The dry season has arrived in Darwin and fun events are filling up the calendar! The Mindil Sunset Markets are held twice a week and we’ve had a few wonderful one-off events like the Nightcliff Seabreeze Festival and an Opera Gala with the Darwin Symphony Orchestra on the Darwin Waterfront. The wet season afternoon tropical downpours have stopped and the oppressive humidity has significantly reduced. What a relief! The early mornings are gently cool and the evenings are the perfect temperature for a stroll.

A few weeks ago, the Nightcliff Seabreeze Festival was held and it stretched along the striking Nightcliff coastline. It was stunning to see the colourful coastline and feel the ocean breeze as we perused the food stalls and watched local performers on multiple stages. It’s really heart-warming to see a lovely community events where you can see a diverse cross-section of the Darwin community enjoying themselves.  This cross-section includes the whole bunch of happy dogs in attendance too!


Nightcliff Colourful Rocky Coastline

We made a yummy food discovery during this festival. It must be a Darwin creation! It’s the roti wrap. We had the beef rendang wrap. Tender, flavourful beef rendang, crunchy fresh carrot slivers, satay sauce all wrapped up in a giant roti paratha. It was filling, tasty and portable. Perfect festival food! (Sorry, too busy eating for a photo!)

Tree Roots

Tree with Exposed Roots

Check out this picture of a tree on the Nightcliff coastline. How often do you feel like that in life? Like the very roots anchoring you have become exposed and you may collapse into the crashing waves and rocks below. I have to return to this spot. I think the tree is probably still standing straight and tall because it’s roots actually go much deeper and it can withstand much more. (I hope so anyway, to make my life analogy more inspiring!)

Last night, we had a magical evening of opera under the moon and stars at the Darwin Waterfront and only for the cost of a gold coin donation. Some of the big names from Australia’s Opera community sang some operatic highlights whilst accompanied by the Darwin Symphony Orchestra. What a cultured event made totally accessible to the average person!  Nothing better than laying on a picnic blanket with a few delectable nibbles and being treated to a display of amazing musical talent. To put the cherry on top, there was a glorious fireworks display to finish off! What a great event!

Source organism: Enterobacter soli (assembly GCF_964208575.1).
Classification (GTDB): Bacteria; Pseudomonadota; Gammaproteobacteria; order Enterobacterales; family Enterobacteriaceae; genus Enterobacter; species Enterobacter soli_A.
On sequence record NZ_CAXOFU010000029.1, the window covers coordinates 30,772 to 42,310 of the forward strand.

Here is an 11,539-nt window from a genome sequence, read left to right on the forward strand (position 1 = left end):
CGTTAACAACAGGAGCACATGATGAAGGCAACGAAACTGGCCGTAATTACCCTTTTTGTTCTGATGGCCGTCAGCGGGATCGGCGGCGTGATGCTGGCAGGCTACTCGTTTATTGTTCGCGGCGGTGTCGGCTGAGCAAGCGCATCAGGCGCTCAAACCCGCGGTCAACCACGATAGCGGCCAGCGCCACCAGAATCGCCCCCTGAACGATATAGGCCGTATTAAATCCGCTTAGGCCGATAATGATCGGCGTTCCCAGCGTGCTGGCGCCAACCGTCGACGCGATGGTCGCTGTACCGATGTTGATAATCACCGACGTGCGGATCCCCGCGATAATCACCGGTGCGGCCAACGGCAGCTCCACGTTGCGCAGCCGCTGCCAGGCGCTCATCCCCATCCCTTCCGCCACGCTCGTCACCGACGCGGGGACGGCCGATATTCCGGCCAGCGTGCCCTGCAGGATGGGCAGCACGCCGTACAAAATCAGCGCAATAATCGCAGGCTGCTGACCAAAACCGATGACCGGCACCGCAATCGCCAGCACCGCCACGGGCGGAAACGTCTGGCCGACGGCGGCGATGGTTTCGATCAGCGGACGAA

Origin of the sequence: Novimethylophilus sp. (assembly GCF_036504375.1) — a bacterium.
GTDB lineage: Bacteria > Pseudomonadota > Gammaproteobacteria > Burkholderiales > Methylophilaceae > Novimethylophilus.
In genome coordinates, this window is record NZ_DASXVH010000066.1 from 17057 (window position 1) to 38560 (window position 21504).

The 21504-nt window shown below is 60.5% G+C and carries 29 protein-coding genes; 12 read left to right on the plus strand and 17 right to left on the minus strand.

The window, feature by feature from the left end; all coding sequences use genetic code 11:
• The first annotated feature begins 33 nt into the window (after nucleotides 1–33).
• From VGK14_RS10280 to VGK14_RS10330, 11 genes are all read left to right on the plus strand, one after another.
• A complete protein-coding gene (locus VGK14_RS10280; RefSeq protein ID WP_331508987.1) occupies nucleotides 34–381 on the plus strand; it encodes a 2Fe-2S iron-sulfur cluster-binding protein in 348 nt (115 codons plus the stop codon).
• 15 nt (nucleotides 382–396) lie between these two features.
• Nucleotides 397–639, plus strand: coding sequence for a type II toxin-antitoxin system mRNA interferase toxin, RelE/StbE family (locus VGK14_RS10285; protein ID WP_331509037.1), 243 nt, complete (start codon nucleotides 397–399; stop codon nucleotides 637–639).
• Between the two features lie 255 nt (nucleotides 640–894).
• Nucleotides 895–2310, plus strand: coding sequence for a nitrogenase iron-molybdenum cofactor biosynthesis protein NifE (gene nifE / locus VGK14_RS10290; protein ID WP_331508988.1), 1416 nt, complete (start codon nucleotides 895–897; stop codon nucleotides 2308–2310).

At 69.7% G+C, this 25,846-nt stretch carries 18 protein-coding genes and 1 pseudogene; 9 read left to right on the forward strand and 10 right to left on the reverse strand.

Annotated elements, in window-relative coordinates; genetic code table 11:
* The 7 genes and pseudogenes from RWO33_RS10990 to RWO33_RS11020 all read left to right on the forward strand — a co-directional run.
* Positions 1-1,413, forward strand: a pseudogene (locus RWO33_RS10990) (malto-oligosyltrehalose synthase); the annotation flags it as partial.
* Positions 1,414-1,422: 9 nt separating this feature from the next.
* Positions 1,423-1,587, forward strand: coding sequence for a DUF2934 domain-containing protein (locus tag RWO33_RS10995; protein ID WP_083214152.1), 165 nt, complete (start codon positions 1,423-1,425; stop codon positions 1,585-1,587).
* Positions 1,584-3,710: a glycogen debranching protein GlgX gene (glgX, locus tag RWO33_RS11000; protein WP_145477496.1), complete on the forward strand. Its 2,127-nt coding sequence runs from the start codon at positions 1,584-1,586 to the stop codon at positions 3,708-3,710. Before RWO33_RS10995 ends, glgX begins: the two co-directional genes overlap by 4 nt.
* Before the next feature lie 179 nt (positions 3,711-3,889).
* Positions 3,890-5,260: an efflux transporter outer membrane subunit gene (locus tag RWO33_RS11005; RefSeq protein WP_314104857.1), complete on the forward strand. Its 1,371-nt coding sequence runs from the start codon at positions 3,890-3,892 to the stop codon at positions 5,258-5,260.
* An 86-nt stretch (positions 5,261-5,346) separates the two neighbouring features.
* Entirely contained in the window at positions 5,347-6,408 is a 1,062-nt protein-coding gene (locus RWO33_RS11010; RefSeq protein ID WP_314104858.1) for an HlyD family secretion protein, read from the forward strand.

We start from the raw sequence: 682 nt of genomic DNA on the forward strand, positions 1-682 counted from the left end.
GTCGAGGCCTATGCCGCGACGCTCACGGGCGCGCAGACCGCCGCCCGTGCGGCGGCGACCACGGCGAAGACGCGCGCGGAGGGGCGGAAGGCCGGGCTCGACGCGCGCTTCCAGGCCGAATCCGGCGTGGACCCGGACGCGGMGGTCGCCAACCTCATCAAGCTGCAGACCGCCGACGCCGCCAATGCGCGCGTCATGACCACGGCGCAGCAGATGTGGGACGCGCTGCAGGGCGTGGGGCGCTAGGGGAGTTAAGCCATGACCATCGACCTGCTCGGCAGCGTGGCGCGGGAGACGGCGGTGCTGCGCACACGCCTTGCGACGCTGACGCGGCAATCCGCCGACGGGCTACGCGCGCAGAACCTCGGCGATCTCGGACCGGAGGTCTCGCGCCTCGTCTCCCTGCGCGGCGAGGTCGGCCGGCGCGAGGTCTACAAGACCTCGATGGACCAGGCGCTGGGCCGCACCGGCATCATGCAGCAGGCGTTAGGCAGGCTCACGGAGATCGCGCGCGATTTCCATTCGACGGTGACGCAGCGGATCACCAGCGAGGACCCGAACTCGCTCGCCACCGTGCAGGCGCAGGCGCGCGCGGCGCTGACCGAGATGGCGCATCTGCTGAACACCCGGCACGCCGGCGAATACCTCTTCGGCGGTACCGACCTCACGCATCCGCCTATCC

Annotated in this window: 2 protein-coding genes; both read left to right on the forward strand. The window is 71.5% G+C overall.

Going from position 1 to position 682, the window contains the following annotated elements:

Darwin Symphony Orchestra at the Darwin Waterfront

Darwin Symphony Orchestra at the Darwin Waterfront

People relaxing with their picnics ready to watch an Opera Gala.

People relaxing with their picnics ready to watch an Opera Gala.

Twice a week in the dry season, the Mindil Sunset Markets are open and the best thing about them in my opinion is the Sunset Oyster Bar. You can get a dozen natural oysters for only $20 and oysters with all kinds of delicious toppings for a tiny bit more. They’re such an indulgence and so good! I might go again tonight just for the oysters!

There are lots of other aspects of the Mindil Sunset markets which are lovely. The stalls are lined up under a whole bunch of big, green, shady trees. When you get your delicious food from the stall, you can cut through the dune and sit on the beach or you can lay your picnic rug down on the grassed area and consume your delicious finds whilst listening to some local performers. If you are looking for an unusual souvenir, this is the place! There are lots of interesting, unusual and unique things to buy. It’s pretty crowded but that’s sign of how good it is. Locals and tourists rub shoulders and enjoy the evening together in this relaxing location.

Cute little Dutch Pancakes on the BBQ

Cute little Dutch Pancakes on the BBQ


Colourful Paintings at Mindil Markets


Picnic at Mindil Markets under the Trees


Peruse the stalls in the shade of green leafy trees.


Beach Volleyball on Mindil Beach


Jerky made from all kinds of exotic animals!

Blue Extraction Fan

This blue extraction fan sucks the smoke from the spit roasting meats below and direct it to the leafy tree canopy.

Croc Hot Dog

Crocodile Hot Dog anyone?


You can even try out your new whip at the market!


Didgeridoo display


Interesting, colourful jewellery